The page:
1. Cardinal’s Sex-Abuse Conviction Is Upheld.

By Robb M. Stewart, The Wall Street Journal, August 21, 2019, Pg. A6

Cardinal George Pell, the most senior Roman Catholic cleric ever to be jailed for child sexual abuse, has lost his appeal of his conviction.

The 78-year-old former Vatican finance chief was ordered Wednesday to serve out the remainder of his six-year sentence in a maximum-security prison in Australia, where as a convicted pedophile he is likely to spend much of his time isolated from other prisoners.

A panel of judges ruled 2-1 to uphold his December conviction for assaulting two young choirboys inside the cathedral that was the center of his diocese in the late 1990s.


2. Pope gives sick girl free run of audience stage, delighting crowd.

Reuters, August 21, 2019, 5:50 AM

Pope Francis allowed a girl suffering from an undisclosed illness to move around undisturbed clapping and dancing on the stage for most of his general audience on Wednesday, delighting the crowd.

The girl, wearing a pink T-shirt reading “Love,” slipped away from her mother at the front of the audience hall and reached the big marble stage. She pranced back and forth in front of him, jumped, and occasionally let go a loud, sharp clap.


3. The Australian Disgrace.

By George Weigel, First Things, August 21, 2019

There will be much more to be said in the weeks and months ahead about the rejection of Cardinal George Pell’s appeal of his conviction for “historic sexual abuse,” by the 2-1 vote of a three-judge panel of the Supreme Court of Victoria. For the moment, this astonishing, indeed incomprehensible, decision calls into the gravest doubt the quality of justice in Australia—and the possibility of any Catholic cleric charged with sexual abuse to receive a fair trial or a fair consideration of the probity of his trial.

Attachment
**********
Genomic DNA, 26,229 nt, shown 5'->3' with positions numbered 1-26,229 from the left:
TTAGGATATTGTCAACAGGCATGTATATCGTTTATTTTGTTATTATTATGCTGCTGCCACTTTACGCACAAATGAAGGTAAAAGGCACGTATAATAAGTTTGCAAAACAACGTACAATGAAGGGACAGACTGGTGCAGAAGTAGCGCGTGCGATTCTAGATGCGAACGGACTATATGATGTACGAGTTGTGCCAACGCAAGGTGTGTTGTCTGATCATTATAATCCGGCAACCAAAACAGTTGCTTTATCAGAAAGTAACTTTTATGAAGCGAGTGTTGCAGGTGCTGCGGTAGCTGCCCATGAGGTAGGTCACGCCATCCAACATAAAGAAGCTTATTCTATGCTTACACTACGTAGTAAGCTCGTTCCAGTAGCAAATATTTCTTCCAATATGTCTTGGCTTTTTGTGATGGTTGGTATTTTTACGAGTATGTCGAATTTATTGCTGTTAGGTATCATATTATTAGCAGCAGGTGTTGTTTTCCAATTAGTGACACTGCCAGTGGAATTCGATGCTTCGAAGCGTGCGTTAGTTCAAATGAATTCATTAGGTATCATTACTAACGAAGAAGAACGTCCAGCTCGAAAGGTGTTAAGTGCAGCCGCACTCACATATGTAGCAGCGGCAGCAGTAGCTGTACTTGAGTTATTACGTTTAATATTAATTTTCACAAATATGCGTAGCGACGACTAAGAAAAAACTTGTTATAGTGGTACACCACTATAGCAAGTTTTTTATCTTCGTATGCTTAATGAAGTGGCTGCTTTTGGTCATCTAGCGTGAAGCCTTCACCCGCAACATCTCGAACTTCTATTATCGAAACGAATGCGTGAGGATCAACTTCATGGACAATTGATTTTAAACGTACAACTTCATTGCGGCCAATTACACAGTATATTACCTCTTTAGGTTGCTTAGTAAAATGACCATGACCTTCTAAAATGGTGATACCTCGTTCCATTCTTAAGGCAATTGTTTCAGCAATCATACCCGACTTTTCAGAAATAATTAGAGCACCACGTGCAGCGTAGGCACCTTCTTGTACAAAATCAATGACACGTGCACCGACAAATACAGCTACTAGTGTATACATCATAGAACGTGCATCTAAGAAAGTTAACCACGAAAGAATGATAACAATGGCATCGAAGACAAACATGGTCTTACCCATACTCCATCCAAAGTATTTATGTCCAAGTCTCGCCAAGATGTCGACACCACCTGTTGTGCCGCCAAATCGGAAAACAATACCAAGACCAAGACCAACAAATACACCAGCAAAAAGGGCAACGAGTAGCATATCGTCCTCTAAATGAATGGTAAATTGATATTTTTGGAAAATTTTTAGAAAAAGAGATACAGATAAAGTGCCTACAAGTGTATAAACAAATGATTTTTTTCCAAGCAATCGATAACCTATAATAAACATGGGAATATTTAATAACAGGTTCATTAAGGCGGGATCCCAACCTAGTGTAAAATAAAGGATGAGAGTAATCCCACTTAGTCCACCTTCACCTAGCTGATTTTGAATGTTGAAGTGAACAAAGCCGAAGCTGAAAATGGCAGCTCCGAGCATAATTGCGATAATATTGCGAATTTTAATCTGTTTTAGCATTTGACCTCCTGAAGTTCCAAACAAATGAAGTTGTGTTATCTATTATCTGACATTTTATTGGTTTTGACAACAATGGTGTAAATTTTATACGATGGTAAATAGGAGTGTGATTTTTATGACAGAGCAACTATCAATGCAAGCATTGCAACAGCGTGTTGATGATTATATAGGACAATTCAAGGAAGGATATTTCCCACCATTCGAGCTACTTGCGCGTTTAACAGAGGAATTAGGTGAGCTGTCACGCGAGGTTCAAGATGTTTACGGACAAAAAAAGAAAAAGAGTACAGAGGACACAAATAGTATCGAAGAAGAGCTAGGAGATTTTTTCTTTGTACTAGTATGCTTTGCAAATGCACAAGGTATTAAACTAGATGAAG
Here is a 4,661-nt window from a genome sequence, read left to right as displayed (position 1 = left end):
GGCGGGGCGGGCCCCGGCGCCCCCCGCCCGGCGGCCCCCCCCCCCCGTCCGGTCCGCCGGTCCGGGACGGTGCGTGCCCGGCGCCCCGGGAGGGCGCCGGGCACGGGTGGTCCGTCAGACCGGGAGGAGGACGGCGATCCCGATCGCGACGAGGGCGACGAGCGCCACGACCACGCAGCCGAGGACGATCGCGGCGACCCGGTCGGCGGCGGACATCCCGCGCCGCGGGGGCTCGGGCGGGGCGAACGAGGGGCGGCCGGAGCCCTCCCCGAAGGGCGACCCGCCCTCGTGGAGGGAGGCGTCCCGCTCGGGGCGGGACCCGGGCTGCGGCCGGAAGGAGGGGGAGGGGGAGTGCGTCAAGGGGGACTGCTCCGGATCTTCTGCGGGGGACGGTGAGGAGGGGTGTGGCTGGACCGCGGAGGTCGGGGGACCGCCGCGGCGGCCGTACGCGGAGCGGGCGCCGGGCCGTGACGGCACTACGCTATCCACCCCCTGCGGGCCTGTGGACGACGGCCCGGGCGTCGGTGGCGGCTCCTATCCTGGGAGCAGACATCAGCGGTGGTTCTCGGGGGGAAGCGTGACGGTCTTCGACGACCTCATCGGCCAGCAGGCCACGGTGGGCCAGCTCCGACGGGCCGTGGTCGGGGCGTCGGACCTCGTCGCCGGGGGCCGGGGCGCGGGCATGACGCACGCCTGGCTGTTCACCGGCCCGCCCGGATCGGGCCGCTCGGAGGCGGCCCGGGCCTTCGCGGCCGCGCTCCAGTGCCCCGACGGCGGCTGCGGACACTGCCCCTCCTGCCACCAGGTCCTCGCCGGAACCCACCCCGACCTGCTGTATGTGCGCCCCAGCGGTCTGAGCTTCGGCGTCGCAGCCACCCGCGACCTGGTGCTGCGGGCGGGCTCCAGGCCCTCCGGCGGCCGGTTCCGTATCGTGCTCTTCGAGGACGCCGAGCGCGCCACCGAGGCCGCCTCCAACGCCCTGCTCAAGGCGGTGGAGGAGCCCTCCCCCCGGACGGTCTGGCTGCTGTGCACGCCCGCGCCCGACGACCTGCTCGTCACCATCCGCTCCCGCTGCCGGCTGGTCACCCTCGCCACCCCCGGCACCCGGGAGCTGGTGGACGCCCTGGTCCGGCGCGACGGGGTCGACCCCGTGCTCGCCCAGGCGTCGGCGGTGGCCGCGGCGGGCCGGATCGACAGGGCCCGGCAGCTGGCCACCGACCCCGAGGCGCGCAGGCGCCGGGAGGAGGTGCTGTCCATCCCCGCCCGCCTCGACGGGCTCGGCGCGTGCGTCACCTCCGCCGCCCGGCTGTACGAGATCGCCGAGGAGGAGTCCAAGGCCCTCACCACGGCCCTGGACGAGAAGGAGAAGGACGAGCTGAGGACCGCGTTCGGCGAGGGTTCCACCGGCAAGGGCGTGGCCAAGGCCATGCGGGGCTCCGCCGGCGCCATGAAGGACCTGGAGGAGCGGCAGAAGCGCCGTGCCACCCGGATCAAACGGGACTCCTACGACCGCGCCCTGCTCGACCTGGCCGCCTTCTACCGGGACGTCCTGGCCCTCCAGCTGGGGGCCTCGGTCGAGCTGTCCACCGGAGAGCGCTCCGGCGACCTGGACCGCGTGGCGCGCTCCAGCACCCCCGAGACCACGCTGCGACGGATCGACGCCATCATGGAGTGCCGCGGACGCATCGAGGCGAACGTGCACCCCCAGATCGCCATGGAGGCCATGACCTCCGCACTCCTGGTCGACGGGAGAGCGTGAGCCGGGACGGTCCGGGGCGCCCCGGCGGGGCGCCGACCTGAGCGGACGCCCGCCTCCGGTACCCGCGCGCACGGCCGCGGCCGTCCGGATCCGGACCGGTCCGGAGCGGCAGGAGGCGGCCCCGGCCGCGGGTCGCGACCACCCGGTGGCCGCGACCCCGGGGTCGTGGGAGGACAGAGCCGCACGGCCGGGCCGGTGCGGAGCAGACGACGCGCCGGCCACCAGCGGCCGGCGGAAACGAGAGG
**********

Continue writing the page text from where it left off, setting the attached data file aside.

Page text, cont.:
Cardinal Pell has said to friends in recent months that he knows he is innocent and that “the only judgment I fear is the last one.” The judges who concurred in a grotesque appellate decision confirming the result of a grotesque legal farce may or may not believe in a final judgment. But they certainly have other judgments to worry about. For they have confirmed that a once-admirable part of the Anglosphere known for independent thinking has become something quite ignoble, even sinister.


4. Ruling cements Pell’s profile as the Dreyfus or Hiss of the Catholic abuse crisis.

By John L. Allen Jr., Editor, Crux, August 21, 2019

Although Australian Cardinal George Pell’s appeal of a conviction on child sexual abuse charges was rejected Wednesday, that ruling may not be the end of legal road. As of this writing, Pell’s attorneys were still weighing whether to file a final appeal to Australia’s High Court.

Those attorneys told reporters that Pell continues to maintain his innocence, as he has since the charges first became public in June 2017.

Though Pell’s judicial odyssey may not be over, Wednesday’s ruling likely does represent the final word on another aspect of the case: George Pell is now officially the Alfred Dreyfus of the Catholic abuse crisis, meaning that opinions about his guilt or innocence are at least as much a reflection of one’s ideological convictions as about the actual evidence in the case.

Dreyfus, of course, was the French artillery officer of Jewish descent charged with treason in 1894 for allegedly passing military secrets to the Germans, spending five years on Devil’s Island. Dreyfus was eventually acquitted and reinstated to his army position, but for more than a decade, opinions about his guilt or innocence functioned as a bellwether for broader political and cultural tensions, pitting Catholic and traditionalist “anti-Dreyfusards” against pro-Republican and anti-clerical liberals.

Wednesday morning, Vatican spokesman Matteo Bruni repeated the Holy See’s respect for the Australian justice system while adding that Pell “has always maintained his innocence throughout the judicial process and it is his right to appeal to the High Court.”

What the statement didn’t say, but it’s very much part of the subtext, is that there are important people on the pope’s team who may have little use for George Pell politically or personally, but they don’t believe he’s guilty of these charges either.


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